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The Mostly Mozart Festival Orchestra with Louis Langrée Conducting and Joshua Bell on Violin at Avery Fisher Hall

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Mostly Mozart Festival Orchestra

Louis Langrée, Conductor
Joshua Bell, Violin

At Avery Fisher Hall

Dr. Roberta E. Zlokower
August 18, 2012

Louis Langrée is Music Director of the Mostly Mozart Festival, as well as Chief Conductor of the Camerata Salzburg and Music Director designate of the Cincinnati Symphony Orchestra. Maestro Langrée has conducted the Vienna Philharmonic, as well as orchestras in London, Tokyo, Rome, and Aix-en-Provence. He records widely and has honors bestowed on him by the French Ministry of Culture. (Program Notes).

Joshua Bell is a world-renowned violinist, who made his Carnegie Hall debut at age 17. He performs and records around the globe, including Tanglewood, Aspen, Hollywood Bowl, Ravinia, Tucson, San Diego, and Saratoga, as well as South Africa and Europe. Mr. Bell is an Avery Fisher Prize and Career Grant recipient. He performs on a 1713 Huberman Stradivarius. (Program Notes).

Pre-Concert Recital:

Ilya Finkelshteyn, Cello
Natalia Katyukova, Piano

Johannes Brahms (1833-1897): Sonata No. 1 in E minor (1865): Allegro non troppo, Allegretto quasi Menuetto-Trio, Allegro.


Wolfgang Amadeus Mozart (1756-1791): Symphony No. 1 in E-flat major, K. 16 (1765): Molto allegro, Andante, Presto.

Franz Schubert (1797-1828): Symphony No. 4 in C minor (“Tragic”) (1816): Adagio molto-Allegro vivace, Andante, Menuetto: Allegro vivace, Allegro.

Johannes Brahms: Violin Concerto in D major (1878): Allegro non troppo, Adagio, Allegro giocoso, ma non troppo vivace-Poco piu presto.

Tonight’s Pre-Concert Recital brought out Ilya Finkelshteyn on cello and Natalia Katyukova on piano for Brahms’ Sonata No. 1 in E minor. I had hoped Joshua Bell would perform the solo “early show”, but his later performance was well worth the wait. This Sonata had a lovely expansive theme, with the piano responding to direct musical cues. Mr. Finkelshteyn, on a 1700 Giovanni Crancino cello, played the Allegro with seamless spirited passion. Ms. Katyukova caught my ear in the second Allegretto movement, with swirling and fanciful rhythms. The third Allegro movement had a bit of drama and a magnetic melody.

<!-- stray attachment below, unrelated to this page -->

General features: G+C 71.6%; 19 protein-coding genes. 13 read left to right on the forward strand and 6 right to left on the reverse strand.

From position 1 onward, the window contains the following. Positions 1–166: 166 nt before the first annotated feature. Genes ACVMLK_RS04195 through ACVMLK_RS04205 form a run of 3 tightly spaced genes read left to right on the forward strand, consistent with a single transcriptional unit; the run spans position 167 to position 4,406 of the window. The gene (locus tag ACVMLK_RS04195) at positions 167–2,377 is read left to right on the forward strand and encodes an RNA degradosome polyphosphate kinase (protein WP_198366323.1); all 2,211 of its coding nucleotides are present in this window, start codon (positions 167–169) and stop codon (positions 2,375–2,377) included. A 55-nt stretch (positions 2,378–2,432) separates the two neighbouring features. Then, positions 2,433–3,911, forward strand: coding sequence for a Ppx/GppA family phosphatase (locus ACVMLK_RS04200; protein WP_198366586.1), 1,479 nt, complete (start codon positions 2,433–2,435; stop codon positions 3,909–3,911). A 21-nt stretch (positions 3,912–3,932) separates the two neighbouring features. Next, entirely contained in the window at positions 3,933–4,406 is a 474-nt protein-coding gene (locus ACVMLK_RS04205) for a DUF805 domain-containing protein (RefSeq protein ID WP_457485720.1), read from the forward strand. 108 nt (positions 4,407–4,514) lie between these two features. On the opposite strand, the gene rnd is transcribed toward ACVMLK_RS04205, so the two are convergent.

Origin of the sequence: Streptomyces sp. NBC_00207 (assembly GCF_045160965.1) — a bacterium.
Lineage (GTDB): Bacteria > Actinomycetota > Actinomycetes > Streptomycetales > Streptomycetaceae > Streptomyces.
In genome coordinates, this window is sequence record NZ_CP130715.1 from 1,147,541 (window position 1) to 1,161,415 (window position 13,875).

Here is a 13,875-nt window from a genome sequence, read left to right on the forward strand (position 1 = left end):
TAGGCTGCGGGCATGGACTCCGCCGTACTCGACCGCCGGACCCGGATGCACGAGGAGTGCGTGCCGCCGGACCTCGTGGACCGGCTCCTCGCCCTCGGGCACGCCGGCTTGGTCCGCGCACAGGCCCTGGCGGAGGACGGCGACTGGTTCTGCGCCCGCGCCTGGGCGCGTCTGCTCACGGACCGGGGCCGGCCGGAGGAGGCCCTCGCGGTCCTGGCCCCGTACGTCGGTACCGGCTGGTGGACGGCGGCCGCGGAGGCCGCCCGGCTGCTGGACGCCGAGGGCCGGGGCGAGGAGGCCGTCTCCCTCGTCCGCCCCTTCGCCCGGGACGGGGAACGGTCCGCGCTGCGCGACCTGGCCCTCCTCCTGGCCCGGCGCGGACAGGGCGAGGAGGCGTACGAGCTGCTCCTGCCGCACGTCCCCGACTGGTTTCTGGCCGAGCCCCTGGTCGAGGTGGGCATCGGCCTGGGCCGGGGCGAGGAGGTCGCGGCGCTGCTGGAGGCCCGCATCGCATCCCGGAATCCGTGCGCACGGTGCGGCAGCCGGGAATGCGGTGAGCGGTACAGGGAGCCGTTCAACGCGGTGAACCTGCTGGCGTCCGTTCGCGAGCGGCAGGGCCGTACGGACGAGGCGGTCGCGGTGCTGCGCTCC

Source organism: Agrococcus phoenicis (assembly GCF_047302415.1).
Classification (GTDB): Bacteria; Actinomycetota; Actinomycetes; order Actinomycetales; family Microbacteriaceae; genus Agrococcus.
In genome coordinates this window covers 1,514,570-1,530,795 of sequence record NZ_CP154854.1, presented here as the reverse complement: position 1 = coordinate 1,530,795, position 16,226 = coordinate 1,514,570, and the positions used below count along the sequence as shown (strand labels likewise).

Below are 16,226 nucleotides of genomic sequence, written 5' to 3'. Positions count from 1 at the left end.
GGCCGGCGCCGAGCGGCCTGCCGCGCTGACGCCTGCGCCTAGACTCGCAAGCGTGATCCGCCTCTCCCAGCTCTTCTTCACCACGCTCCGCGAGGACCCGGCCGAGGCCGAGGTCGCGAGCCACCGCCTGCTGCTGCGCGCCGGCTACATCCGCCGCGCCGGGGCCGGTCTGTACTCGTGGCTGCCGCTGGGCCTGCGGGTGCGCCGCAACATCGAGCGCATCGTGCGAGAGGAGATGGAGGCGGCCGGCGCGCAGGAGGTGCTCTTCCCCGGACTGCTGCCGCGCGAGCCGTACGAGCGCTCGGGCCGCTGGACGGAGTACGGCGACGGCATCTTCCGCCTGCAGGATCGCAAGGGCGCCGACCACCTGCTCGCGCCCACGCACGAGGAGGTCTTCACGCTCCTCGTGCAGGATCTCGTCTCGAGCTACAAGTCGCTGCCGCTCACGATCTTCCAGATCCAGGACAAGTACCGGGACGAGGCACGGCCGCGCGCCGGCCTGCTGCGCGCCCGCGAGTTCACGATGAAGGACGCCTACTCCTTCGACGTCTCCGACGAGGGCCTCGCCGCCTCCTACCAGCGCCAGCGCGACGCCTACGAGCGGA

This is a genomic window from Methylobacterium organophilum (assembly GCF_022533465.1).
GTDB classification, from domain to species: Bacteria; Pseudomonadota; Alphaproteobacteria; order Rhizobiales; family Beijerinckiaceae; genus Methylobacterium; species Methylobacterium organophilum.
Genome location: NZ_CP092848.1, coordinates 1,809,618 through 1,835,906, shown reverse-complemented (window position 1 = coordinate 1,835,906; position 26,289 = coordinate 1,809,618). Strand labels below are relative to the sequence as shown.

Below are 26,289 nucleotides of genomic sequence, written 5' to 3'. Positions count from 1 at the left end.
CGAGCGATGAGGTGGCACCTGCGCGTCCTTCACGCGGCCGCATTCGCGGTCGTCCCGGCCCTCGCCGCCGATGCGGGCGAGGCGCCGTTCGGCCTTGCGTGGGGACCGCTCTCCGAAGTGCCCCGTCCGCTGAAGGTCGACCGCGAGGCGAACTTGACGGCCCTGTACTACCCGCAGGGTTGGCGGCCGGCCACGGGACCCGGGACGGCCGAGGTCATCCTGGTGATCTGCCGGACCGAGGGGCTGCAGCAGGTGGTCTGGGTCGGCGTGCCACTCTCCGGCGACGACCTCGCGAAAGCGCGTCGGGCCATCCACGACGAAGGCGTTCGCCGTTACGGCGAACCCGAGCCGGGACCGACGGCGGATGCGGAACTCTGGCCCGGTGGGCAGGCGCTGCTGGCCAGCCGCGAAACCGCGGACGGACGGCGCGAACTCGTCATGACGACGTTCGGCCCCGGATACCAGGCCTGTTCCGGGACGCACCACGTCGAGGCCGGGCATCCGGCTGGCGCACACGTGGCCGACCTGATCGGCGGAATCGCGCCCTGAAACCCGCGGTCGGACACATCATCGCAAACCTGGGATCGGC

Soon Maestro Louis Langrée appeared, for the Mozart Symphony No. 1, which the composer wrote as a child of eight, having been inspired by Johann Christian Bach. It lasts but twelve minutes and has the air of a child’s ingénue spirit, but both conductor and orchestra infused the music with dynamism, to enhance its tonal structure. The effect was casual, breezy, with a joyful burst of energy. The Schubert Symphony No. 4, written when the composer was but nineteen, opened in the Adagio with urgent, driven crescendos of vibrancy. The Andante had windy strings, combining for lyrical elegance. The Menuetto – Allegro theme was optimistic, uplifting, with sharp percussive effects and magisterial momentum. The final Allegro was most enticing, evoking yearning and echoing refrains. It ended with pageantry and force.

After intermission, there was much anticipation of Joshua Bell, who continues to draw enormous crowds to his global performances. In addition to Mr. Bell, his 1713 Stradivarius had a personality of its own, creating treasured musical moments, as the audience basked in the scintillating glow of its surreal sound. The piece was powerful, opening with full orchestral majesty. I could barely take notes, the experience was so enthralling. Mr. Bell’s first movement solo was astounding, as he leaned his head sideways over his violin, toward the orchestra, in a bonding effect. The theme was imbued with drama and depth, and the connection between soloist and orchestra was tight, as subtle cues were followed by sensational violin solos. The Adagio was so gripping, that I immediately listened to it again online, when home. Mr. Bell carried this expressive theme almost throughout, with assuredness, acuity, and ardor.

The Allegro giocoso brought Maestro Langrée and his orchestra in fusion with Mr. Bell for an extraordinary and breathtaking finale. The audience was indescribably drawn in, bent forward, and the air was palpable. It was at this point that Maestro Langrée drew on his emotional and artistic resources to bring the Concerto to conclusion. Many stage returns followed the deep, affecting applause. I wished, as so many did, for a solo violin encore…………….

Kudos to all.

For more information, contact Dr. Roberta E. Zlokower at